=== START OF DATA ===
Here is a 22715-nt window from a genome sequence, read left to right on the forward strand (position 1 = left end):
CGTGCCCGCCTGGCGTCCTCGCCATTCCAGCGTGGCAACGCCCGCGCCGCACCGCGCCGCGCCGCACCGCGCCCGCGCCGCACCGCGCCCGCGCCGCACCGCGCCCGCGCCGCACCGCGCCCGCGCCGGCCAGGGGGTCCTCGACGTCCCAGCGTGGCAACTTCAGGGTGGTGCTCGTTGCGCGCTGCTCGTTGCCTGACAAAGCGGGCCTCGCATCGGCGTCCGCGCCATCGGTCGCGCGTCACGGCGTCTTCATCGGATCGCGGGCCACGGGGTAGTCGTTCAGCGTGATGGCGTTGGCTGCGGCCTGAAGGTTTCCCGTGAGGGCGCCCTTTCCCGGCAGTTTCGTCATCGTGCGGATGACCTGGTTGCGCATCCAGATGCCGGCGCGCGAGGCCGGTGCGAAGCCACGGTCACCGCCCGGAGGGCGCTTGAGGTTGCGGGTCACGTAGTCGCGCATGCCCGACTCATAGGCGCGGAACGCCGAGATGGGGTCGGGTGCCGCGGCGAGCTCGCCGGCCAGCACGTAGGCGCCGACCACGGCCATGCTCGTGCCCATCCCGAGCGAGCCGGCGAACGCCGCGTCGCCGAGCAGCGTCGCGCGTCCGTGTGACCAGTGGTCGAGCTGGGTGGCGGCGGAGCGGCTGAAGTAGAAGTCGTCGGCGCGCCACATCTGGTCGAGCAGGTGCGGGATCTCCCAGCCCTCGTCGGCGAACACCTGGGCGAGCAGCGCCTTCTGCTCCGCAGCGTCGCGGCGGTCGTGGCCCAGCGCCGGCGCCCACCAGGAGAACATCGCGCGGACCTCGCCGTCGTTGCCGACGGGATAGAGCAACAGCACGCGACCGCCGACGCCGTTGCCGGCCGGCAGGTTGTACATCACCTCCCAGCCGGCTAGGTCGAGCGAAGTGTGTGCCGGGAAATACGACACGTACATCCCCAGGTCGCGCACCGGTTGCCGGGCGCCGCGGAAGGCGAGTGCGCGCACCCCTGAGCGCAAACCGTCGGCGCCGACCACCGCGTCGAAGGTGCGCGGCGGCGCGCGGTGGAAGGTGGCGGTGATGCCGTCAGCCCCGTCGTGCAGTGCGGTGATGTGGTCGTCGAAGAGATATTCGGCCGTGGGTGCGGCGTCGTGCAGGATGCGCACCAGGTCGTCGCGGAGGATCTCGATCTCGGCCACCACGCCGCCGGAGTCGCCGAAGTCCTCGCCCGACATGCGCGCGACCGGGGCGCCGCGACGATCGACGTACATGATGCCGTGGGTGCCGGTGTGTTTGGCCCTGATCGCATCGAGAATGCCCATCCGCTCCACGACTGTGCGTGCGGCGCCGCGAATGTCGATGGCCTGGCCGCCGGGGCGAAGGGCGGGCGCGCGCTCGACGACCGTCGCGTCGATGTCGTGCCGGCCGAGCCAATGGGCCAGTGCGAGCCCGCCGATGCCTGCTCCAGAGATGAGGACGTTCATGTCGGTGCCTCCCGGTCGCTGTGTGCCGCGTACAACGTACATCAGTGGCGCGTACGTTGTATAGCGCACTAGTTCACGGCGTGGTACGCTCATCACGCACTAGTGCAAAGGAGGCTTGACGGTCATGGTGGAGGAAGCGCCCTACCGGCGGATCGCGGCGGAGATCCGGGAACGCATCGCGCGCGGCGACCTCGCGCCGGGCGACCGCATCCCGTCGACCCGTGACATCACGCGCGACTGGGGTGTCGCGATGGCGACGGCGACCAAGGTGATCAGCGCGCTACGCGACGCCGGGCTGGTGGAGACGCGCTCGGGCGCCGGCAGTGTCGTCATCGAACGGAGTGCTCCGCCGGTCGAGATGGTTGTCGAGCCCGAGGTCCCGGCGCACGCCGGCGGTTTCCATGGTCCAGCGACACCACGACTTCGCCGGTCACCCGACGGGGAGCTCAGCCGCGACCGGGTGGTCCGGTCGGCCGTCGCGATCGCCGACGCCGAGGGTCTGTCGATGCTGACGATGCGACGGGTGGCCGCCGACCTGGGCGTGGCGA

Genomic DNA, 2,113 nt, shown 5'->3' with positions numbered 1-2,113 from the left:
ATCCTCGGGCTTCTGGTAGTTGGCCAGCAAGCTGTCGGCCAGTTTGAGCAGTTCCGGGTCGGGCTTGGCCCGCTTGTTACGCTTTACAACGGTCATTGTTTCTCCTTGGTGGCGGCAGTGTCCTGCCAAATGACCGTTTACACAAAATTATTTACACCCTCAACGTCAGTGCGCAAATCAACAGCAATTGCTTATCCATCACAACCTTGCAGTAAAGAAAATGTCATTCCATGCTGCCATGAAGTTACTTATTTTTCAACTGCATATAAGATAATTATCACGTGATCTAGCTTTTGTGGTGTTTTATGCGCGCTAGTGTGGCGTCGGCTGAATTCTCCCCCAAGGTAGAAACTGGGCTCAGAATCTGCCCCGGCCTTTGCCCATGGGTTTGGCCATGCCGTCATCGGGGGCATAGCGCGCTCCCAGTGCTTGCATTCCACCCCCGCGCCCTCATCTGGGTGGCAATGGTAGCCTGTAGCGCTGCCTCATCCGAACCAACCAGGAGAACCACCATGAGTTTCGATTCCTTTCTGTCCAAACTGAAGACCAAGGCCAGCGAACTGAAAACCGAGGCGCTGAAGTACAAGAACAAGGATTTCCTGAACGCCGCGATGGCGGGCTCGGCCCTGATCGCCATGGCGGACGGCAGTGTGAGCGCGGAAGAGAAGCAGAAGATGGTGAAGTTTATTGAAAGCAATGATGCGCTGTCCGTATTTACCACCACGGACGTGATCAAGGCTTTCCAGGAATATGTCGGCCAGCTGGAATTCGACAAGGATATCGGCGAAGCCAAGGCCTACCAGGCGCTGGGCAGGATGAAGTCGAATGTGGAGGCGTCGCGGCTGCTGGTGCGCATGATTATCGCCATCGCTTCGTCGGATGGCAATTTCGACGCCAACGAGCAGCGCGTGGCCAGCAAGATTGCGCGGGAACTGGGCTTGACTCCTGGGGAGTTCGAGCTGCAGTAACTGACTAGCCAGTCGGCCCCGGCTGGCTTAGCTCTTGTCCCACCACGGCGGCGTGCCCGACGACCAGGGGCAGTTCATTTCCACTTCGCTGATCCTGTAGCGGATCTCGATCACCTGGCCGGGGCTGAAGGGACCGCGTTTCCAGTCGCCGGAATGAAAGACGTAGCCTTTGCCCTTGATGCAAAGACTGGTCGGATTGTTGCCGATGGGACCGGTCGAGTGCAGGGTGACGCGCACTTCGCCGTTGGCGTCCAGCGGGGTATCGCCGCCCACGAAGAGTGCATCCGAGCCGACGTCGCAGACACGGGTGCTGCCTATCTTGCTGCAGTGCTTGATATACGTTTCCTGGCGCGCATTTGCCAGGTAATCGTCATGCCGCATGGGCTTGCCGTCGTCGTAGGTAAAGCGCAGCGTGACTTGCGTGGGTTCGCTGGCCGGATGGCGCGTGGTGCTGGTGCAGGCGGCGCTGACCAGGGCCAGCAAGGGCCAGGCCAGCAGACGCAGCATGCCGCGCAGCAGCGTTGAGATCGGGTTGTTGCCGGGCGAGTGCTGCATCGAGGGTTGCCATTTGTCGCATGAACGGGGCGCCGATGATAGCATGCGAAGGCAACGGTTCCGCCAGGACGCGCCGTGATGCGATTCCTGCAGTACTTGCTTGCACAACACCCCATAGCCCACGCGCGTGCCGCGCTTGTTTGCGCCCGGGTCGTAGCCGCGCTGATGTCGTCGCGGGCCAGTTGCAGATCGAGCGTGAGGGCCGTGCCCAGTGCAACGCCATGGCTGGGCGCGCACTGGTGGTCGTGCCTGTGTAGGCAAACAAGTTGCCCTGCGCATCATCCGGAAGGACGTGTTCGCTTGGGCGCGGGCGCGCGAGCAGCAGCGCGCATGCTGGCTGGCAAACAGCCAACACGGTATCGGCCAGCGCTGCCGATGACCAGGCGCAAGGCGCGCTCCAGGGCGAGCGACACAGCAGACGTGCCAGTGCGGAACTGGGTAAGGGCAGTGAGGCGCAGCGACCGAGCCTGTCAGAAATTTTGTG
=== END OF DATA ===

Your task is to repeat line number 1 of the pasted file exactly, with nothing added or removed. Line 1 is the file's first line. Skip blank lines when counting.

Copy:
Here is a 22715-nt window from a genome sequence, read left to right on the forward strand (position 1 = left end):